Pints by Numbers

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From $2 PBRs to $15,000 bottle service, New York nightlife has options to suit just about every budget. But for New Yorkers with A-list aspirations, where you drink is as important as what, and getting invited to the right place—or being seen in the wrong one—can make or break your social life.

In Colonial New York, there were no dedicated drinking houses. The young city’s taverns simultaneously served as bars, hotels, restaurants and public meeting spaces, and they catered to men of all classes. Beer was plentiful and cheap; rum, imported from the West Indies, was available for those who could afford it.

The 1820s marked the advent of the city’s first commercial drinking establishments, and they multiplied quickly: By 1830, New York boasted over 13,000 businesses licensed to sell “strong drink,” the majority in working-class and immigrant neighborhoods. Cheap corn whiskey—a newly available, distinctly American invention—ensured that even the poorest could afford a stiff pour, and drinking in public venues became associated with the underclass. The nascent temperance movement fueled a growing sentiment that drinking was bad behavior, ill-suited for those of refined tastes.

Which isn’t to say that the upper class didn’t like to get down. “Slumming,” in which elites visited places below their means, was a popular pastime as early as 1870. Gotham’s gentry had a hard time resisting the city’s concert saloons, which offered riotous combinations of drinking, dancing and prostitution. Separate balconies allowed wealthy gentlemen to safely observe the bar brawls and bawdy behavior that took place literally beneath them, on the main floor. (These well-heeled patrons were often robbed on their way out of the saloon.)

By the 1880s even the upper class was divided into old and new money, with the former embracing European customs to differentiate themselves. Before it became a euphemism for a most un-gentlemanly setting, the “gentleman’s club” was a British tradition whose über-exclusive members-only policy was appropriated by the wealthiest New Yorkers.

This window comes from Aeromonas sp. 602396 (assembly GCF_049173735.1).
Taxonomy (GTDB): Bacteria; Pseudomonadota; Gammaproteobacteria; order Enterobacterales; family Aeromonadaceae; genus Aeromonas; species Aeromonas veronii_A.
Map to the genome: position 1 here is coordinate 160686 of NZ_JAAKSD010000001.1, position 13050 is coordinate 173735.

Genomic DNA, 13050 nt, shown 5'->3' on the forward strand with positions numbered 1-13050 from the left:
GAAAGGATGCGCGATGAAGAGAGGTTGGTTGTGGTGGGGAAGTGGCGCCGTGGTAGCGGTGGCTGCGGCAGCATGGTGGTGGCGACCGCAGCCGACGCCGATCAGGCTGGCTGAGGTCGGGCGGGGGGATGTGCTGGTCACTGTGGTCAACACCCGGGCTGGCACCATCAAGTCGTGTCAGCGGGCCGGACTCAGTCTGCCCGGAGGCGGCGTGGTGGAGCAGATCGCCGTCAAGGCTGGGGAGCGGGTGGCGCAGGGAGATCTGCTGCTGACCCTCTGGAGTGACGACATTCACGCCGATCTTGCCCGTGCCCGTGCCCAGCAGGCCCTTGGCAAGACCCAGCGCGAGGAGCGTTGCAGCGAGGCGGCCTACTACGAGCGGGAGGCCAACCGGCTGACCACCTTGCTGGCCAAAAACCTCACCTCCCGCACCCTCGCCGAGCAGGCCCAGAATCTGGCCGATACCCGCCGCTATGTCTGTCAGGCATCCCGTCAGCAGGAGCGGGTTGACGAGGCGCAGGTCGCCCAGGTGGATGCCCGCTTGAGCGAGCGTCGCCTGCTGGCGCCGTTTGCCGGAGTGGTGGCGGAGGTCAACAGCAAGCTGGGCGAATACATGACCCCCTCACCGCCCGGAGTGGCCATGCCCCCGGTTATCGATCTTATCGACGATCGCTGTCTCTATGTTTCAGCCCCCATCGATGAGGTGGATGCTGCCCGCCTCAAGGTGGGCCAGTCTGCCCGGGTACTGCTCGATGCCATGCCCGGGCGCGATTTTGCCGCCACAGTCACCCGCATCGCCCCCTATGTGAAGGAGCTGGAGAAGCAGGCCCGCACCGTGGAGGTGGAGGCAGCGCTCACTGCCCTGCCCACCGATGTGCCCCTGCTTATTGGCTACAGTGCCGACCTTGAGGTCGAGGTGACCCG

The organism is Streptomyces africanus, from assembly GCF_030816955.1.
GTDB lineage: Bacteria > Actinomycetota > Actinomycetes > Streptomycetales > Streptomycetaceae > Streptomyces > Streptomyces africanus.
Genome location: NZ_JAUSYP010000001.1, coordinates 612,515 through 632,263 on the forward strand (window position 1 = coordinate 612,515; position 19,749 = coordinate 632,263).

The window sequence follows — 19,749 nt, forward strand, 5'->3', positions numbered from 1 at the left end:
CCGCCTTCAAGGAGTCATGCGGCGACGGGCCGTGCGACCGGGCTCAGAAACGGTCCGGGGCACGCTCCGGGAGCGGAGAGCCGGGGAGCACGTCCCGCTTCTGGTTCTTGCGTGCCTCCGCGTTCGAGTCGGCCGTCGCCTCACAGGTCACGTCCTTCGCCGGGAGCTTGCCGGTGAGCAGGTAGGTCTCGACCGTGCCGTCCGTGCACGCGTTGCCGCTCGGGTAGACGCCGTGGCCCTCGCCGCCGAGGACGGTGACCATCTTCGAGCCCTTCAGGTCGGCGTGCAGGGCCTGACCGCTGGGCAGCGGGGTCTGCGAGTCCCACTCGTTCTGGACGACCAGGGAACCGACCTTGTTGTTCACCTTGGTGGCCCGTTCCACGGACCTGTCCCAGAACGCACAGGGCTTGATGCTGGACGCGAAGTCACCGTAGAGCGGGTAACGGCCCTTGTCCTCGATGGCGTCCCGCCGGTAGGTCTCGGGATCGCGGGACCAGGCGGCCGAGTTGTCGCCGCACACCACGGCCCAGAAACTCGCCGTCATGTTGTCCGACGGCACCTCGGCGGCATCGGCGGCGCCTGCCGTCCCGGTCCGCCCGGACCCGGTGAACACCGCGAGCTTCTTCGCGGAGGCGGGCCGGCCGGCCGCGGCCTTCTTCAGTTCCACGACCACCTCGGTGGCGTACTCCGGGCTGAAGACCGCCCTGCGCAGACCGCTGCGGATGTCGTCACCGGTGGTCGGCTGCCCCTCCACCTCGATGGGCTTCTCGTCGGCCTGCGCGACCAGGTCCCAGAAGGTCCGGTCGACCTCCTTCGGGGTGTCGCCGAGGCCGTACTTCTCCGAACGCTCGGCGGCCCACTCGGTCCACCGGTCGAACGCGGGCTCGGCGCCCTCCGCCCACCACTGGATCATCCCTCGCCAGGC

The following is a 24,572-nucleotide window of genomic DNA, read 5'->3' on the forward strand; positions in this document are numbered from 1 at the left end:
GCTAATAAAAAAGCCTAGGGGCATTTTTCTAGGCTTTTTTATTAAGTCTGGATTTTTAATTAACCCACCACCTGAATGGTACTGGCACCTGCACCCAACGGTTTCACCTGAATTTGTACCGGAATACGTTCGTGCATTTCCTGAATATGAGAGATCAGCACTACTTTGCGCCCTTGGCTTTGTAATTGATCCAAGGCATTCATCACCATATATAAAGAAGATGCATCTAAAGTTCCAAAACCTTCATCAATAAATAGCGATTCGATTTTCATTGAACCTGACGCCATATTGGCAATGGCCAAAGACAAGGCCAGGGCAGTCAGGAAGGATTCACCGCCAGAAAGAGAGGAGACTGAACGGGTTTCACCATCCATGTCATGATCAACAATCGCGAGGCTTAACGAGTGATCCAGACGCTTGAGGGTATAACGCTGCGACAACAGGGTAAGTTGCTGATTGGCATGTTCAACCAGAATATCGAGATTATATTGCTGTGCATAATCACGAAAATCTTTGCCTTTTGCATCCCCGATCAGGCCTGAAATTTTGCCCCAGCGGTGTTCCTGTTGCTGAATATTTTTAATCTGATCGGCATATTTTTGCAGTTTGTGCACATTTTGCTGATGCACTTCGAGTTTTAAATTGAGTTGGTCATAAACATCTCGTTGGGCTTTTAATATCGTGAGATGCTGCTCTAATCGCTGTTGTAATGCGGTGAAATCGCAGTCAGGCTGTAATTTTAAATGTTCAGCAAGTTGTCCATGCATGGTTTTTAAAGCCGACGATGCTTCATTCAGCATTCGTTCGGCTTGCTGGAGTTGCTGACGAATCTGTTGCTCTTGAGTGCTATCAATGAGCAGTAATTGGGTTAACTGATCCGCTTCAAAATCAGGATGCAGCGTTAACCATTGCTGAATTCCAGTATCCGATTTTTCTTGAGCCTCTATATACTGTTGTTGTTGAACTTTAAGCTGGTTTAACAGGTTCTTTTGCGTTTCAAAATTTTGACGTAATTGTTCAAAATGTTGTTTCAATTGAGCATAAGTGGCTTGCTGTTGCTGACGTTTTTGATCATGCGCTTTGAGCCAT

Club patrons enjoyed well-stocked wine cellars, but Champagne was the beverage of choice. Private rooms were available for hosting lavish parties, where excessive celebrations could make a Kardashian wedding seem modest. Festivities often got raucous, albeit in a very Victorian way. On one occasion, Yale Club members, carried away in celebration, went to the home of John Phillip Sousa himself and persuaded him to join them at the club, where he regaled them with some rousing marches.

Prohibition dampened the spirits of the city’s private clubs, but only slightly. Many discretely continued to serve booze throughout America’s “Great Experiment.” Today, some clubs still operate on a members-only basis. The egalitarian experience of Colonial taverns, where the wealthy elite and the working class raised glasses together, seems little more than a hazy memory from a booze-fueled bender.

Photo courtesy of the Yale Club

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